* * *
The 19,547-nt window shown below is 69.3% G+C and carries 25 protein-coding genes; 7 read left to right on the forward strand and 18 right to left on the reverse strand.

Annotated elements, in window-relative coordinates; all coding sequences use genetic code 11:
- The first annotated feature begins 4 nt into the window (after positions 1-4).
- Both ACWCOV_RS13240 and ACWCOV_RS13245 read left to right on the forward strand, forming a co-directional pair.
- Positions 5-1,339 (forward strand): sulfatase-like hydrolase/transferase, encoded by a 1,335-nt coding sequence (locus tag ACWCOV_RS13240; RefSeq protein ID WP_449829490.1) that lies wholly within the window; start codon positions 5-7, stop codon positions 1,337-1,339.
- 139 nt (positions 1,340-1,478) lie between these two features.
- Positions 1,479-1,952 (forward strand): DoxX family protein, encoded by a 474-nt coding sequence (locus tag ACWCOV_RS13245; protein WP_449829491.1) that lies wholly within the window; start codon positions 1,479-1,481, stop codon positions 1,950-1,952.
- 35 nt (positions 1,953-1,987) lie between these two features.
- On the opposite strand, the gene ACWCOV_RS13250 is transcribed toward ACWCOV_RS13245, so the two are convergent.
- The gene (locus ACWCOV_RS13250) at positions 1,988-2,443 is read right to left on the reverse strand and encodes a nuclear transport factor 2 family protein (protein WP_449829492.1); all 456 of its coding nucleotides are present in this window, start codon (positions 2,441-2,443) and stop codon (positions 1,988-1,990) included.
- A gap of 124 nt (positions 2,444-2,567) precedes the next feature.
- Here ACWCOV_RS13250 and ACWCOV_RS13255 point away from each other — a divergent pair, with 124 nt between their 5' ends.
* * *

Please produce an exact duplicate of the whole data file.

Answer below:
The 19,547-nt window shown below is 69.3% G+C and carries 25 protein-coding genes; 7 read left to right on the forward strand and 18 right to left on the reverse strand.

Annotated elements, in window-relative coordinates; all coding sequences use genetic code 11:
- The first annotated feature begins 4 nt into the window (after positions 1-4).
- Both ACWCOV_RS13240 and ACWCOV_RS13245 read left to right on the forward strand, forming a co-directional pair.
- Positions 5-1,339 (forward strand): sulfatase-like hydrolase/transferase, encoded by a 1,335-nt coding sequence (locus tag ACWCOV_RS13240; RefSeq protein ID WP_449829490.1) that lies wholly within the window; start codon positions 5-7, stop codon positions 1,337-1,339.
- 139 nt (positions 1,340-1,478) lie between these two features.
- Positions 1,479-1,952 (forward strand): DoxX family protein, encoded by a 474-nt coding sequence (locus tag ACWCOV_RS13245; protein WP_449829491.1) that lies wholly within the window; start codon positions 1,479-1,481, stop codon positions 1,950-1,952.
- 35 nt (positions 1,953-1,987) lie between these two features.
- On the opposite strand, the gene ACWCOV_RS13250 is transcribed toward ACWCOV_RS13245, so the two are convergent.
- The gene (locus ACWCOV_RS13250) at positions 1,988-2,443 is read right to left on the reverse strand and encodes a nuclear transport factor 2 family protein (protein WP_449829492.1); all 456 of its coding nucleotides are present in this window, start codon (positions 2,441-2,443) and stop codon (positions 1,988-1,990) included.
- A gap of 124 nt (positions 2,444-2,567) precedes the next feature.
- Here ACWCOV_RS13250 and ACWCOV_RS13255 point away from each other — a divergent pair, with 124 nt between their 5' ends.